When many people think of autism, they tend to think about the most severe cases of the disorder, in which the person is completely dependent, has behavioral impairments and is unable to communicate both verbally and non-verbally. While it is true that many people with autism have language deficits, according to Autism Speaks, you cannot make assumptions about a person after hearing that they have autism. “There is no one type of autism, but many,” the website says.
On ABC’s “The Good Doctor,” Freddie Highmore plays Dr. Shaun Murphy, a surgeon with autism. Murphy’s mentor, Dr. Aaron Glassman, first met Murphy when he was 14 years old. Murphy and his brother, Steve, ran away from home after their father threw his pet rabbit against a wall. The pair brought the rabbit to a doctor, Glassman, to see if he could save its life. From this moment on, Glassman has looked out for Murphy, which is the reason that Murphy finds himself at San Jose St. Bonaventure Hospital for the position of surgical resident.
Glassman fights for what he believes is Murphy’s rightful place at the hospital despite having autism, and ultimately, the hospital board concedes after hearing Murphy give a heartfelt speech about his rabbit and brother “going to heaven in front of his eyes.”
Autism and savant syndrome seldom occur together, but it does happen. By itself, autism spectrum disorder is a condition that includes a range of symptoms, such as impairments in behavior, development, cognition and speech. Savant syndrome is rarer than autism spectrum disorder, and it is a condition in which a person with significant mental disabilities demonstrates particular strengths or abilities that are far above average.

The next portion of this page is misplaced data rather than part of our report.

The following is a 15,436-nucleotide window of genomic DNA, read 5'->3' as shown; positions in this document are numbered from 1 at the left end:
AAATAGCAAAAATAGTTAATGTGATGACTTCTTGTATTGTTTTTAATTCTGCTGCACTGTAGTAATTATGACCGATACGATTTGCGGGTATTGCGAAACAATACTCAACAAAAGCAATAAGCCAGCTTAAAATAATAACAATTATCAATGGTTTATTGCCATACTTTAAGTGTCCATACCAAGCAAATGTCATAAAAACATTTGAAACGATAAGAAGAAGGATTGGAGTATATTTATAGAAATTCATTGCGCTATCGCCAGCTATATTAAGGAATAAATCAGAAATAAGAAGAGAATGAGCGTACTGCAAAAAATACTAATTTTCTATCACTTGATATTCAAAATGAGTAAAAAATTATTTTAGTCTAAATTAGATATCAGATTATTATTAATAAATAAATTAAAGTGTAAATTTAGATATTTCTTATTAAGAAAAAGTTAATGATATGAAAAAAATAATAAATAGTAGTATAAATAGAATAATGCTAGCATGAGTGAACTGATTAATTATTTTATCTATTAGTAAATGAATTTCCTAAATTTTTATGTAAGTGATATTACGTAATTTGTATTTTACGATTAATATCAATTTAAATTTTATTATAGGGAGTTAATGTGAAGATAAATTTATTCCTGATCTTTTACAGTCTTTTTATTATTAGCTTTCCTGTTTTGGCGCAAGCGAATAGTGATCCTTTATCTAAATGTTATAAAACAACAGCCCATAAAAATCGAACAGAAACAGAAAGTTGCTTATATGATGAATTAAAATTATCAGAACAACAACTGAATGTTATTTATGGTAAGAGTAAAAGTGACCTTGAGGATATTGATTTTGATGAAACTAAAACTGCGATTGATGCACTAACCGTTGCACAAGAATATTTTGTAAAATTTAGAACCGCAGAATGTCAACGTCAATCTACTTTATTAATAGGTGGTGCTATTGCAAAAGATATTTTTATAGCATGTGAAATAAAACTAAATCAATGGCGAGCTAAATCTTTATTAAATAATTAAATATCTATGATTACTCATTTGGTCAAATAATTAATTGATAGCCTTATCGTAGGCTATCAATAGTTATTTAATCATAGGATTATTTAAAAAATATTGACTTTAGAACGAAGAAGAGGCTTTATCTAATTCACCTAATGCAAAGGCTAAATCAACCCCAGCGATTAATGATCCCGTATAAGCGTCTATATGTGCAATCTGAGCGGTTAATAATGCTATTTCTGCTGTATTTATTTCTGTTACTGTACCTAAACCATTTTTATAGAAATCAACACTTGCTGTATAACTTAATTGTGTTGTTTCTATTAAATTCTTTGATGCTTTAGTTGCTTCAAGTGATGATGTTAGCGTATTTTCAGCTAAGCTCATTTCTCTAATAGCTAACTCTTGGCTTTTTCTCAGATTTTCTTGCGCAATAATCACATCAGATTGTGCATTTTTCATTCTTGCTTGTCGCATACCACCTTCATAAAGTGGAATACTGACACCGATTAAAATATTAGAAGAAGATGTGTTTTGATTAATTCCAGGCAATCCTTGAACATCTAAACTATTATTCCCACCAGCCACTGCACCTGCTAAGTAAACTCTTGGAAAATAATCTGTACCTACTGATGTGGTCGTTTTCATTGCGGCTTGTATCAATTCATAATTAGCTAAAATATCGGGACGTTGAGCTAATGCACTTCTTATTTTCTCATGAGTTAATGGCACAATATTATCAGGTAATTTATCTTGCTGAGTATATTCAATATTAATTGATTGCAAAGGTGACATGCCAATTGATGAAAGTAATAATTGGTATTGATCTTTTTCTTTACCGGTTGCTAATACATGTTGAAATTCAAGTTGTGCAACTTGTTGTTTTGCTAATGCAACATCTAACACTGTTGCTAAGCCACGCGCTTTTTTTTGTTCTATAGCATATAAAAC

The main area in which savants generally excel is related to memory. About 10 percent of people diagnosed with autism are also diagnosed with savant syndrome, and this is the case with Murphy in “The Good Doctor.” When Murphy diagnoses a patient or is pressed to come up with a different way of performing a difficult surgery, everything is portrayed through Murphy’s eyes. In executing these tasks, Murphy uses his extraordinary memory to concoct a diagram of the patient’s body or body part in his mind, label the relevant parts and immediately come up with a solution to the current problem.
Many people believe those with autism cannot lead independent, normal lives. Murphy proves these people wrong, as an exceptionally gifted surgeon and a kind, loving and humorous human being. Viewers who watch “The Good Doctor” may only remember the fact that Murphy has autism and not savant syndrome. But, by way of his savant syndrome, Murphy showcases his exceptional abilities on “The Good Doctor” despite his autism, and he overcomes any difficulty his autism might bring him to be able to interact socially and emotionally with his colleagues and patients.
Murphy is gradually adjusting to his environment and trying to assimilate by picking up on social cues. In Episode 6, “Point Three Percent,” after arriving late to work several times, Murphy is finally on time. Dr. Melendez, his superior, says, “Right on time. What, did you sleep here or use a teleportation device?” Murphy replies, “I used a teleportation device.”
Murphy later bonds with Evan Gallico, a young boy who resembles his younger brother Steve. After finding out that Gallico has stage four osteosarcoma, a type of bone cancer, Murphy desperately wants to cure him even though the odds are slim. He eventually comes to terms with the fact that he can’t cure Gallico, and it devastates him. In the last few minutes of the episode, Murphy asks Gallico for a favor. Murphy reads him a passage from a worn-torn copy of “To Kill A Mockingbird” that had belonged to Steve, evidenced in flashback of Murphy sitting alone on the deserted bus hugging the book to his chest shortly after Steve’s tragic death. Although Murphy is unable to use his incredible talents to save Gallico, he demonstrates vulnerability, and that’s a win in and of itself.